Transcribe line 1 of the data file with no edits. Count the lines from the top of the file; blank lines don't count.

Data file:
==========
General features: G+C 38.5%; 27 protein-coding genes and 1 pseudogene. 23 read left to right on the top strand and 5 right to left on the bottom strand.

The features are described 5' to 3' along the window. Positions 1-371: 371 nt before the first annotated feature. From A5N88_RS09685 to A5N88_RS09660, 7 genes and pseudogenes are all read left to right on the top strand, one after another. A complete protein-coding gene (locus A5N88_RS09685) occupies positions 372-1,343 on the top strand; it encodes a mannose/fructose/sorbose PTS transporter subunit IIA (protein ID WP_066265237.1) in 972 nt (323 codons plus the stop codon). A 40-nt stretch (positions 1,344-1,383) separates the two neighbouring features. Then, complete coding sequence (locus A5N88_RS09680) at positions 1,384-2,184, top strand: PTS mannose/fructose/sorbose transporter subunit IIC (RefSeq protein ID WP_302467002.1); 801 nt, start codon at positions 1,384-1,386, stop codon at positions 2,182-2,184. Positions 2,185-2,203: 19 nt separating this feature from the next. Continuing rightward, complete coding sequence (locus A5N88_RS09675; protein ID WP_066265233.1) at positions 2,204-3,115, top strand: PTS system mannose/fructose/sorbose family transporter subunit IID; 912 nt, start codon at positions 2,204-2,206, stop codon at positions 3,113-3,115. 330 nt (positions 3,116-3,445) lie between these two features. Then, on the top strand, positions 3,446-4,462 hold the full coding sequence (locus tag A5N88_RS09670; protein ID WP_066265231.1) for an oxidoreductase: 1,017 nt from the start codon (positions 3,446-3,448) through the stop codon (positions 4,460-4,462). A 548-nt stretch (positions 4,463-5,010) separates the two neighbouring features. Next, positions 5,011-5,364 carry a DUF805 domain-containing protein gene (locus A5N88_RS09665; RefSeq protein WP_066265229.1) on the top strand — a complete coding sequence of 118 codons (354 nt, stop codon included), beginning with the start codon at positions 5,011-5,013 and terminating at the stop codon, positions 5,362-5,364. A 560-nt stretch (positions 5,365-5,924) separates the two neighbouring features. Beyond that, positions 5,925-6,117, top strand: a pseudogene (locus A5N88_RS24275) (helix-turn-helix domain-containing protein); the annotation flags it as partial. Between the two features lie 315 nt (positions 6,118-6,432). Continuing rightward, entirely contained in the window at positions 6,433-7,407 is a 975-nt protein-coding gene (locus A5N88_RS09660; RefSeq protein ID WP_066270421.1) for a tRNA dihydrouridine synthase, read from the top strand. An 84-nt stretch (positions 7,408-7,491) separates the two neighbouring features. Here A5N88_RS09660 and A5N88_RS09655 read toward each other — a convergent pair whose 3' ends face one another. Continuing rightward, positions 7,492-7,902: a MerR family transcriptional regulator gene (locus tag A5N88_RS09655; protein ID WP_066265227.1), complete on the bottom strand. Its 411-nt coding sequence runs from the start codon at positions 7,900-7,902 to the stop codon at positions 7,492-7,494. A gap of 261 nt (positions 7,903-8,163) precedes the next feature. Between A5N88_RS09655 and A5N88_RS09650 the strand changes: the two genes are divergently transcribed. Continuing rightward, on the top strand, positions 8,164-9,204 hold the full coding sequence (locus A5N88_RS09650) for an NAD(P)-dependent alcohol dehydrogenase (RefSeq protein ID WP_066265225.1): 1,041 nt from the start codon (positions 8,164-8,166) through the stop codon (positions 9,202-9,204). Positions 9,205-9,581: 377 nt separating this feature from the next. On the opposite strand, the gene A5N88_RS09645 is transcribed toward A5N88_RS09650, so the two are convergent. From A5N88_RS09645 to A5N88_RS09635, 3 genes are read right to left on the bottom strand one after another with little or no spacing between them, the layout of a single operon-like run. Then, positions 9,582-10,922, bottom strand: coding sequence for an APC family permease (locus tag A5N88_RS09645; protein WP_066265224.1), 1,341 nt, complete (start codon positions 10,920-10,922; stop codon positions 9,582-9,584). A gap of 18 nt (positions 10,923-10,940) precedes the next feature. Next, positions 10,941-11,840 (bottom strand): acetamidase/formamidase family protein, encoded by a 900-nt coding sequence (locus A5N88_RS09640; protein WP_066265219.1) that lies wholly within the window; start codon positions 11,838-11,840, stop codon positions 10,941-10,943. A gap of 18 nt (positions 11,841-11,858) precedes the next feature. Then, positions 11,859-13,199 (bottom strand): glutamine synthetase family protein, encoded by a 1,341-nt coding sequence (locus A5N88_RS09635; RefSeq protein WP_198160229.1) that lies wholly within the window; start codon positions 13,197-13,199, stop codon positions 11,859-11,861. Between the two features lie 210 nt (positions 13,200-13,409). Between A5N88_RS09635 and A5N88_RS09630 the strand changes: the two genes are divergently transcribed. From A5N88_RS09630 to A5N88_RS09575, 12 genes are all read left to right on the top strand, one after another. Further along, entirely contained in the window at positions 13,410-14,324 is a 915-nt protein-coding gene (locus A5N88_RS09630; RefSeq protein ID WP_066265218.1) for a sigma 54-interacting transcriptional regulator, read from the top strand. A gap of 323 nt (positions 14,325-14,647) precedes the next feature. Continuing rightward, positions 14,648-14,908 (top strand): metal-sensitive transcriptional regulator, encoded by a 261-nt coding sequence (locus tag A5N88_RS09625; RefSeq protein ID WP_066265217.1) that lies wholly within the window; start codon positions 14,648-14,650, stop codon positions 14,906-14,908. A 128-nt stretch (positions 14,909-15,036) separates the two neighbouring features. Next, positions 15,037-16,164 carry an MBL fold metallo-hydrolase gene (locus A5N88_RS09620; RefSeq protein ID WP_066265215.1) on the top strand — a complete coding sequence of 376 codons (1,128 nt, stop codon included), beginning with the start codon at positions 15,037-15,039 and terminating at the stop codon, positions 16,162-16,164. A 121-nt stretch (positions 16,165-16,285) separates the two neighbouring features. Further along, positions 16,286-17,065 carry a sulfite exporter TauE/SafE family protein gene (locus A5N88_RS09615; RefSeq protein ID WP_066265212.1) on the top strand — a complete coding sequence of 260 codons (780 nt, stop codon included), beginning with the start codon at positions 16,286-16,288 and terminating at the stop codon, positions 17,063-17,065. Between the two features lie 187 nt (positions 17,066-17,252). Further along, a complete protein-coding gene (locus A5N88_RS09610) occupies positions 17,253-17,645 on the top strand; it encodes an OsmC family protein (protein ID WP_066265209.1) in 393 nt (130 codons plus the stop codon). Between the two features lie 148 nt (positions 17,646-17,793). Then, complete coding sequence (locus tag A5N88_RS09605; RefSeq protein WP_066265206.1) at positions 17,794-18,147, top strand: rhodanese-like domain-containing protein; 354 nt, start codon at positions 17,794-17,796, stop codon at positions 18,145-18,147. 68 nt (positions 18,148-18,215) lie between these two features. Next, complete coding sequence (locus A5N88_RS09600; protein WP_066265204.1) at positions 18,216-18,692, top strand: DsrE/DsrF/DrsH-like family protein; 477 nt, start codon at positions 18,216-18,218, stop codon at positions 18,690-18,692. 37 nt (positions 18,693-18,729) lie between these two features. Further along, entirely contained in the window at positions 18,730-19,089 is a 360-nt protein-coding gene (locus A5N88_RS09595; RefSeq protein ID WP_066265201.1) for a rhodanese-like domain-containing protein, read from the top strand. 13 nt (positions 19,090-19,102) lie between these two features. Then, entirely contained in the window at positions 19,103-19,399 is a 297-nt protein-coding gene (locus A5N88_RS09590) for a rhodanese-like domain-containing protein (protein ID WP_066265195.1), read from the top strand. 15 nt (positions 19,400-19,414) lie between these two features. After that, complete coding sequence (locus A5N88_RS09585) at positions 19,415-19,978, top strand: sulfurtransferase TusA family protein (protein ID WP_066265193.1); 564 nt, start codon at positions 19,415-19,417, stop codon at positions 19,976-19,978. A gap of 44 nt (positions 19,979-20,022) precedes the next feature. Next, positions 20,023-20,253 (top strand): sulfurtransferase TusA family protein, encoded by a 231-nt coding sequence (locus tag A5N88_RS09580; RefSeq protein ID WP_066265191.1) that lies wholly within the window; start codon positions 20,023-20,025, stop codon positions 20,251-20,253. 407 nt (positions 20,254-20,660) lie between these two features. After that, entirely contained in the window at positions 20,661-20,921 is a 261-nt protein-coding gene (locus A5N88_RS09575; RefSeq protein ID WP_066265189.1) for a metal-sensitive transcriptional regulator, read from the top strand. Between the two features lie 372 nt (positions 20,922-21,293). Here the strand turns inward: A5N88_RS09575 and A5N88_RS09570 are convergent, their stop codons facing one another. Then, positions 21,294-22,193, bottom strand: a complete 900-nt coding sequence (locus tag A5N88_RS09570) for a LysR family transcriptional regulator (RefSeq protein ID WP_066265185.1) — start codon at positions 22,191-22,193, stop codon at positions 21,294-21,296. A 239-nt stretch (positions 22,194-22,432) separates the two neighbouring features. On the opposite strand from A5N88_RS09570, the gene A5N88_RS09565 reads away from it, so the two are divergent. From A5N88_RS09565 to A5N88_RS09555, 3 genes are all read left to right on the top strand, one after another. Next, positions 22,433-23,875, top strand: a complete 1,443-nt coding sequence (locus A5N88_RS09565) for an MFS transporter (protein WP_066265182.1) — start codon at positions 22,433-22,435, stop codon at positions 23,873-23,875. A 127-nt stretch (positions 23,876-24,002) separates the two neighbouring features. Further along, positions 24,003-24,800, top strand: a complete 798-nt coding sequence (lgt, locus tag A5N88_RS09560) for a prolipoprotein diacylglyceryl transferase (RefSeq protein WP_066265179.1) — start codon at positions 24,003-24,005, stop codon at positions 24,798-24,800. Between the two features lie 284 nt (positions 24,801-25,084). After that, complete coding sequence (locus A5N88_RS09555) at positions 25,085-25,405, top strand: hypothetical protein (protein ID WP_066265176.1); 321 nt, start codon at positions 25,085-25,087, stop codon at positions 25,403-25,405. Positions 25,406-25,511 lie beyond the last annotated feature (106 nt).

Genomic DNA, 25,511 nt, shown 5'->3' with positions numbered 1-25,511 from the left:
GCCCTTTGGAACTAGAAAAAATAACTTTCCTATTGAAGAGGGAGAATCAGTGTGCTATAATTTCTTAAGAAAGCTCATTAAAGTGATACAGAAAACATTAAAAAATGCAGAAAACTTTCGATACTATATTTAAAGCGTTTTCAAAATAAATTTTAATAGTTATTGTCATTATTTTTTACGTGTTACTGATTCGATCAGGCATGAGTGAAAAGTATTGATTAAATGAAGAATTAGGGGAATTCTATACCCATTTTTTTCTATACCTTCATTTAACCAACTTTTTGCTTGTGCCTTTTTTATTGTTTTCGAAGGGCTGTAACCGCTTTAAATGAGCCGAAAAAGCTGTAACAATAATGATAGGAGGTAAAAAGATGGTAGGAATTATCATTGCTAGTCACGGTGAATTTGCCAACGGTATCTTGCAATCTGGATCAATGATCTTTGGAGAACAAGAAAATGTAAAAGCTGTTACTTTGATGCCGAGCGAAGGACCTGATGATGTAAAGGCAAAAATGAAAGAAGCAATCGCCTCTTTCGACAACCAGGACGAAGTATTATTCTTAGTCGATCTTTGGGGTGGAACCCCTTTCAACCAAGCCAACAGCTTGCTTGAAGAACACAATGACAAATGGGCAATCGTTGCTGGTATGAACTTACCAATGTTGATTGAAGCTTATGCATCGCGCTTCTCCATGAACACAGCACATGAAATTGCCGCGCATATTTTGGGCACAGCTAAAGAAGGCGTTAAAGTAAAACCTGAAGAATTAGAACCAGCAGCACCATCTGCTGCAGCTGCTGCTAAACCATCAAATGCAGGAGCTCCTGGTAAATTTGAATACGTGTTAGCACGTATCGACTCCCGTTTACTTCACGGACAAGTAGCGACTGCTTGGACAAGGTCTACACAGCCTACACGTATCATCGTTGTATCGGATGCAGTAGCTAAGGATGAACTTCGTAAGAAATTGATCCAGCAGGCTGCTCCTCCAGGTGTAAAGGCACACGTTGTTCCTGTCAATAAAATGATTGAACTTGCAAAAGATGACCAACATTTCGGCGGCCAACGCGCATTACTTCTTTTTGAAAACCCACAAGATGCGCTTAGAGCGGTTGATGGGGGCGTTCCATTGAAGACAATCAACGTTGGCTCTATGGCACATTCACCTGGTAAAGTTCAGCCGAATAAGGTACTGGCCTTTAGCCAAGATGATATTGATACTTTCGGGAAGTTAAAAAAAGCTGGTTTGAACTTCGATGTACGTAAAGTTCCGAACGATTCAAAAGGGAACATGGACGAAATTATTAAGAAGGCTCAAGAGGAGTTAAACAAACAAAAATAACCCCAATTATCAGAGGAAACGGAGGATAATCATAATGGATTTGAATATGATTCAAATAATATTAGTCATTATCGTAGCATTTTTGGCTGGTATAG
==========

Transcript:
General features: G+C 38.5%; 27 protein-coding genes and 1 pseudogene. 23 read left to right on the top strand and 5 right to left on the bottom strand.